The Instituto Cervantes placed Gabriel García Márquez as the Spanish-speaking author with the most translations in the 21st century. In the top 10 6 Latin Americans stand out.
Photo: Guadalajara International Film Festival
LatinAmerican Post | Julián Gómez
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Leer en español: García Márquez supera a Cervantes en traducciones. ¿Qué otros autores lo siguen en el escalafón?
Gabriel García Márquez established a milestone for literature in Spanish, surpassing Miguel de Cervantes Saavedra, and is now the Spanish author with the most translations in the world. Precisely, the Instituto Cervantes is in charge of breaking the news through its World Map of Translation within the framework of the IX Congress of the Language of Cádiz.
Cervantes rose to fifth position as the most translated writer so far this century. The Colombian writer is followed by Isabel Allende, Jorge Luis Borges and Mario Vargas Llosa to complete the top 5. In the top 10 are the Chileans Roberto Bolaño and Luis Sepúlveda.
The Instituto Cervantes is able to draw this conclusion due to a search of bibliographies thanks to the access to catalogs it has throughout the world. However, the metric is based more on trends than absolute data. The organization considers metadata from works published and translated in English, Mandarin Chinese, French, Arabic, Russian, German, Japanese, Portuguese, Italian, and Swedish.
After this new update, Miguel de Cervantes is the only Spanish author with the most translations in China. In other languages, Gabriel García Márquez or Isabel Allende dominate. There is also the special case of Alejandro Jodoroswki, Franco-Chilean, who is the most translated into French.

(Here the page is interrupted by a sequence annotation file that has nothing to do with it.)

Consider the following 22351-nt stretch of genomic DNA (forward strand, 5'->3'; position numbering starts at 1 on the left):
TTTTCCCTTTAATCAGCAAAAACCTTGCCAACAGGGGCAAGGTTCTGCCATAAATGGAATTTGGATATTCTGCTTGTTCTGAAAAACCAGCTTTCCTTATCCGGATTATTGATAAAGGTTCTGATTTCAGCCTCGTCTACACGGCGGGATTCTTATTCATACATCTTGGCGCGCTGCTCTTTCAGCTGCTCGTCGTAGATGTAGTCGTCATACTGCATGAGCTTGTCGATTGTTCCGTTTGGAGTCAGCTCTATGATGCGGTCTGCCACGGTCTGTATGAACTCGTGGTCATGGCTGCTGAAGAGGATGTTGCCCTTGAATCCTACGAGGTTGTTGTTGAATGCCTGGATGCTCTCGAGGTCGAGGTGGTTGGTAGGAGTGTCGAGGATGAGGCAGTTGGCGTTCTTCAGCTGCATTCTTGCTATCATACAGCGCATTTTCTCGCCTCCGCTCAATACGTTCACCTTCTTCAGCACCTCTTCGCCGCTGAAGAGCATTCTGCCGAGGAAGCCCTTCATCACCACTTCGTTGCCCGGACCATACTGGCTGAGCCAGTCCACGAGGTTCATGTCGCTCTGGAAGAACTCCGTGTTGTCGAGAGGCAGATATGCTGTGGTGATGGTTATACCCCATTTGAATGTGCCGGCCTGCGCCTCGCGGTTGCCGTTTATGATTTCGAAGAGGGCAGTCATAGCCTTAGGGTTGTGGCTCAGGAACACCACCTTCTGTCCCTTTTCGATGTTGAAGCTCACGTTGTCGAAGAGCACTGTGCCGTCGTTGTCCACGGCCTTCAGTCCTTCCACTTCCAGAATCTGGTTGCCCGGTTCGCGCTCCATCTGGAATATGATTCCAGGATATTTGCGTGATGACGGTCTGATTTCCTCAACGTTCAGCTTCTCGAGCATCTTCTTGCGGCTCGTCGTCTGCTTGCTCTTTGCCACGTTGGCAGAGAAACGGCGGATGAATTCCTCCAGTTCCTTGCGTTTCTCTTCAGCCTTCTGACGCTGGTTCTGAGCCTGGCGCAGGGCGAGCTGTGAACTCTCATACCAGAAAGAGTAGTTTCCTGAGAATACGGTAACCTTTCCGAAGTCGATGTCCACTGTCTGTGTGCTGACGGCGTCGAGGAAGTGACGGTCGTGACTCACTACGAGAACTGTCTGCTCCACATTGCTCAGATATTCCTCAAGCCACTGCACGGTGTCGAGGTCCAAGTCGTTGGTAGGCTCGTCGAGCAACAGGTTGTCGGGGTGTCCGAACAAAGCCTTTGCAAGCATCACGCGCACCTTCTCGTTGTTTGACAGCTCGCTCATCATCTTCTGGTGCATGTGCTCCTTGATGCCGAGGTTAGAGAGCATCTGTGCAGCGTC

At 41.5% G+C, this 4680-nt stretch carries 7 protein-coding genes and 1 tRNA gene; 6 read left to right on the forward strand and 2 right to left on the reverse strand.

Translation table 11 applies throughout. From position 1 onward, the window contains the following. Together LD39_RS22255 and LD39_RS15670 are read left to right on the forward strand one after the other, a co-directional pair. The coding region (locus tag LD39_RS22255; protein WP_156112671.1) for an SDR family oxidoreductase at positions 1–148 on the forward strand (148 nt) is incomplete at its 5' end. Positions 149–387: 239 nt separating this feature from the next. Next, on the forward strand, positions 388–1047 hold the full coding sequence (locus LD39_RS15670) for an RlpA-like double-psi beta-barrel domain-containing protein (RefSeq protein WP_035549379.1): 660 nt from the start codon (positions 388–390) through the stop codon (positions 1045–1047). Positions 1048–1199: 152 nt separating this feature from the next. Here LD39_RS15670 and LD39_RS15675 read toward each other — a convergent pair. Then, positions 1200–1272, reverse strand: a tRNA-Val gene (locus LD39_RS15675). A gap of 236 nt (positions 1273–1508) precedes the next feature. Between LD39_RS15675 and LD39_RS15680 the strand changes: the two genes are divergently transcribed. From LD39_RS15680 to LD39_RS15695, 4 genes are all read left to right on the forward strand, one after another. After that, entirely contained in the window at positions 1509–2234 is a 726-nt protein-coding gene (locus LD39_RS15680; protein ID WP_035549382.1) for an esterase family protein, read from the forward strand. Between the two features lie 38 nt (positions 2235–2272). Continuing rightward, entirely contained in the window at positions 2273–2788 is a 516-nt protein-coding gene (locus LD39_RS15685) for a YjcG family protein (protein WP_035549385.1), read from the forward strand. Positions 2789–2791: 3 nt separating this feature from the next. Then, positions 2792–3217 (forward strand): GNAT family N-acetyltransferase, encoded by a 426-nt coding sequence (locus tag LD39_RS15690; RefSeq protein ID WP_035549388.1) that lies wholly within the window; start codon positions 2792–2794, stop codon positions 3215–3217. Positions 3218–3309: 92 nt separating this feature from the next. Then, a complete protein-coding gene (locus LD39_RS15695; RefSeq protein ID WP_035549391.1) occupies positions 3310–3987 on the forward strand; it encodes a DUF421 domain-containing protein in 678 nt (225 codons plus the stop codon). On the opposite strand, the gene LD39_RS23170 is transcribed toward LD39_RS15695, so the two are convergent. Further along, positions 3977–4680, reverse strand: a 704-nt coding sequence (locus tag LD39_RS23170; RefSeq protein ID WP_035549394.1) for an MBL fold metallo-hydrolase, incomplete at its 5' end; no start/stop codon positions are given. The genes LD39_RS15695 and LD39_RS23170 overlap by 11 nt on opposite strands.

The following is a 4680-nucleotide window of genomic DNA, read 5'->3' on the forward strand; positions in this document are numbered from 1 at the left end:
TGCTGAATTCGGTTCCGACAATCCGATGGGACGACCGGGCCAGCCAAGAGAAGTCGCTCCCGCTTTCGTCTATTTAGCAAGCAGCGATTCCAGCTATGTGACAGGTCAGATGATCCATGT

Next, we leave the ranking of the five most translated Latin American authors, according to the report of the Instituto Cervantes. In addition, we put what is their most successful work and the language other than Spanish in which they are most translated.
Gabriel Garcia Marquez
After receiving the Nobel Prize in 1982, he became the most visible author of the 'Latin American Boom'. His novels "One Hundred Years of Solitude" and "Love in the Time of Cholera" close the top 3 of the works in Spanish with the most translations, together with "Don Quixote de La Mancha". The interest of his works in other languages is dominated by Russian.
The second most translated author has more potential than García Márquez in languages like Swedish. Among her most translated works are “The House of the Spirits” and “The Stories of Eva Luna”. The Chilean, although born in Peru, carries the banner of the most successful women authors of Latin American literature.
Jorge Luis Borges
According to the study by the Cervantes Institute, the Argentine ranks third on the list. Like Gabriel García Márquez, the language other than Spanish in which he most dominates the volume of his translations is Russian. The book par excellence that the Argentinian manages to sell the most is "Ficciones" , which surpasses other important titles such as "Chronicle of a Death Foretold" by Gabriel García Márquez or "Like Water for Chocolate" by Laura Esquivel.
Mario Vargas Llosa
The Peruvian Nobel Prize for Literature in 2010 is another of the most significant figures of the Latin American Boom, together with the Colombian author. The case of Vargas Llosa follows that of Isabel Allende, since the language into which he is translated the most is Swedish and his favorite book in that market is "Aunt Julia and the Scriptwriter".
In addition to Cervantes, the Chilean is behind the Spaniards Carlos Ruiz Zafón and Arturo Pérez-Reverte in eighth place. His greatest success was thanks to his novel "The Old Man Who Read Love Stories." The book has achieved translation into more than 60 languages and also sold a volume that exceeds 18 million copies.